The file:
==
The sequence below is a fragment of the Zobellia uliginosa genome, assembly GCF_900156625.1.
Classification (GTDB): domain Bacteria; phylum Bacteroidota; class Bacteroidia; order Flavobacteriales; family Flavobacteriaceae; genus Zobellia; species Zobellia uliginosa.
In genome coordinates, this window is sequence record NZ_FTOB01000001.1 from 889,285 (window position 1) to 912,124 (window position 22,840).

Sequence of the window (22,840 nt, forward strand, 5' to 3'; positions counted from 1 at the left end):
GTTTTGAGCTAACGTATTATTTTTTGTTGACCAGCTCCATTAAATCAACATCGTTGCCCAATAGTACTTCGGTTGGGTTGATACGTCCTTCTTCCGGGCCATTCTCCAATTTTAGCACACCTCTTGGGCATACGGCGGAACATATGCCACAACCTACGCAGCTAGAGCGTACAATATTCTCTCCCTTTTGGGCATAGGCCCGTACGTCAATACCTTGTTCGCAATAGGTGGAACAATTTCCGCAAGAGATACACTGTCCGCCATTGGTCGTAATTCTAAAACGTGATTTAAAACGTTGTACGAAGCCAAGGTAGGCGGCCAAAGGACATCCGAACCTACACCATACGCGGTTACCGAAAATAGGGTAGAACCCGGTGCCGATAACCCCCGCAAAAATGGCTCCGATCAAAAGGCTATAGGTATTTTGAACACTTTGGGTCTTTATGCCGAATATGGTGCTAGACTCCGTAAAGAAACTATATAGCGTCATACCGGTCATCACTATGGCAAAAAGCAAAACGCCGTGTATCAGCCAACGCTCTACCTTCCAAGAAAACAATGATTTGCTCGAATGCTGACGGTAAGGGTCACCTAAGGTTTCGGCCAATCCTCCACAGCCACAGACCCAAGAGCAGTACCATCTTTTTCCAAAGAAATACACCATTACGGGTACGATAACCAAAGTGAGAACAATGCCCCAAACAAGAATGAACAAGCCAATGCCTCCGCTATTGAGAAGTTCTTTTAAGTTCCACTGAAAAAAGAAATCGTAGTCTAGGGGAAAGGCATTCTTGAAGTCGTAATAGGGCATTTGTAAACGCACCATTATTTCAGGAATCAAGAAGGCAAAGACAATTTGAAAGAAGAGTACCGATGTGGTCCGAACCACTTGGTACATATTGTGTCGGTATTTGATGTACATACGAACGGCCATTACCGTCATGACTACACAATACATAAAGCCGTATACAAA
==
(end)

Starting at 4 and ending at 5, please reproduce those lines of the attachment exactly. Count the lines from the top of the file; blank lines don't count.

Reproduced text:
Sequence of the window (22,840 nt, forward strand, 5' to 3'; positions counted from 1 at the left end):
GTTTTGAGCTAACGTATTATTTTTTGTTGACCAGCTCCATTAAATCAACATCGTTGCCCAATAGTACTTCGGTTGGGTTGATACGTCCTTCTTCCGGGCCATTCTCCAATTTTAGCACACCTCTTGGGCATACGGCGGAACATATGCCACAACCTACGCAGCTAGAGCGTACAATATTCTCTCCCTTTTGGGCATAGGCCCGTACGTCAATACCTTGTTCGCAATAGGTGGAACAATTTCCGCAAGAGATACACTGTCCGCCATTGGTCGTAATTCTAAAACGTGATTTAAAACGTTGTACGAAGCCAAGGTAGGCGGCCAAAGGACATCCGAACCTACACCATACGCGGTTACCGAAAATAGGGTAGAACCCGGTGCCGATAACCCCCGCAAAAATGGCTCCGATCAAAAGGCTATAGGTATTTTGAACACTTTGGGTCTTTATGCCGAATATGGTGCTAGACTCCGTAAAGAAACTATATAGCGTCATACCGGTCATCACTATGGCAAAAAGCAAAACGCCGTGTATCAGCCAACGCTCTACCTTCCAAGAAAACAATGATTTGCTCGAATGCTGACGGTAAGGGTCACCTAAGGTTTCGGCCAATCCTCCACAGCCACAGACCCAAGAGCAGTACCATCTTTTTCCAAAGAAATACACCATTACGGGTACGATAACCAAAGTGAGAACAATGCCCCAAACAAGAATGAACAAGCCAATGCCTCCGCTATTGAGAAGTTCTTTTAAGTTCCACTGAAAAAAGAAATCGTAGTCTAGGGGAAAGGCATTCTTGAAGTCGTAATAGGGCATTTGTAAACGCACCATTATTTCAGGAATCAAGAAGGCAAAGACAATTTGAAAGAAGAGTACCGATGTGGTCCGAACCACTTGGTACATATTGTGTCGGTATTTGATGTACATACGAACGGCCATTACCGTCATGACTACACAATACATAAAGCCGTATACAAA